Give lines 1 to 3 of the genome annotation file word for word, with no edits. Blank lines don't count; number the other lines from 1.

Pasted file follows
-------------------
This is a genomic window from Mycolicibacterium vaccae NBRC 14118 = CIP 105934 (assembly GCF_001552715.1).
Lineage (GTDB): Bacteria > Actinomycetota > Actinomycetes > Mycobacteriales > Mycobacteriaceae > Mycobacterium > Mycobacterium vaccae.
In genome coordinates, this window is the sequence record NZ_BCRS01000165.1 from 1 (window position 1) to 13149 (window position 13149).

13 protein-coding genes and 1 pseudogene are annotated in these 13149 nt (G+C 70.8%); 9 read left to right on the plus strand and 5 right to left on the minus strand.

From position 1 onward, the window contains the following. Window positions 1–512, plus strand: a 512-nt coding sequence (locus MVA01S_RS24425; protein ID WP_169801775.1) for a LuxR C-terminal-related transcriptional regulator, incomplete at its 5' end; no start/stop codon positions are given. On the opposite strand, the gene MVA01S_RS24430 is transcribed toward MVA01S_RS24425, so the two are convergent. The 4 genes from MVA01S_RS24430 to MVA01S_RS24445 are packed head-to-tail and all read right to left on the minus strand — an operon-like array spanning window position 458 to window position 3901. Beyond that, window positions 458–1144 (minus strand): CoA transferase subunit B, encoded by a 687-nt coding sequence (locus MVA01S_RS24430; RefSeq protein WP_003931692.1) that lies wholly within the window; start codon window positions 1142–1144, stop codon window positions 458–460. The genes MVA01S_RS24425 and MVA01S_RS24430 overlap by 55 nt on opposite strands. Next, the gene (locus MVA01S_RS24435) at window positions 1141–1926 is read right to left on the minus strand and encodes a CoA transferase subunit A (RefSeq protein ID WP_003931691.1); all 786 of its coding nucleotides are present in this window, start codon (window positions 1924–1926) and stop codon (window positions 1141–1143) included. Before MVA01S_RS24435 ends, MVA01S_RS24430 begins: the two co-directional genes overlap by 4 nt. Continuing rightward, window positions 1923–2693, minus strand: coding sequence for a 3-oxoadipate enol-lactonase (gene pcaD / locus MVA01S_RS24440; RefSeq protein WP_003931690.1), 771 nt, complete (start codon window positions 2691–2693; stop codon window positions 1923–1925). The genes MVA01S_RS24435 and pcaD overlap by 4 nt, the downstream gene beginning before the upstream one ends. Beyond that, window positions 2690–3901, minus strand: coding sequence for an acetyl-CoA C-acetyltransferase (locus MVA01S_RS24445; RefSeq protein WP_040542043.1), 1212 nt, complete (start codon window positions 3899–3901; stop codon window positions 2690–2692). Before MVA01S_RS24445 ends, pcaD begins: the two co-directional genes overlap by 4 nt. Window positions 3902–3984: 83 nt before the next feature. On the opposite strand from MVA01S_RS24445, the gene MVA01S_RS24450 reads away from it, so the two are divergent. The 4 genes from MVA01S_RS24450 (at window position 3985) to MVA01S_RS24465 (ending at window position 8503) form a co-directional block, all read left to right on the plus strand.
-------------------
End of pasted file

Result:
This is a genomic window from Mycolicibacterium vaccae NBRC 14118 = CIP 105934 (assembly GCF_001552715.1).
Lineage (GTDB): Bacteria > Actinomycetota > Actinomycetes > Mycobacteriales > Mycobacteriaceae > Mycobacterium > Mycobacterium vaccae.
In genome coordinates, this window is the sequence record NZ_BCRS01000165.1 from 1 (window position 1) to 13149 (window position 13149).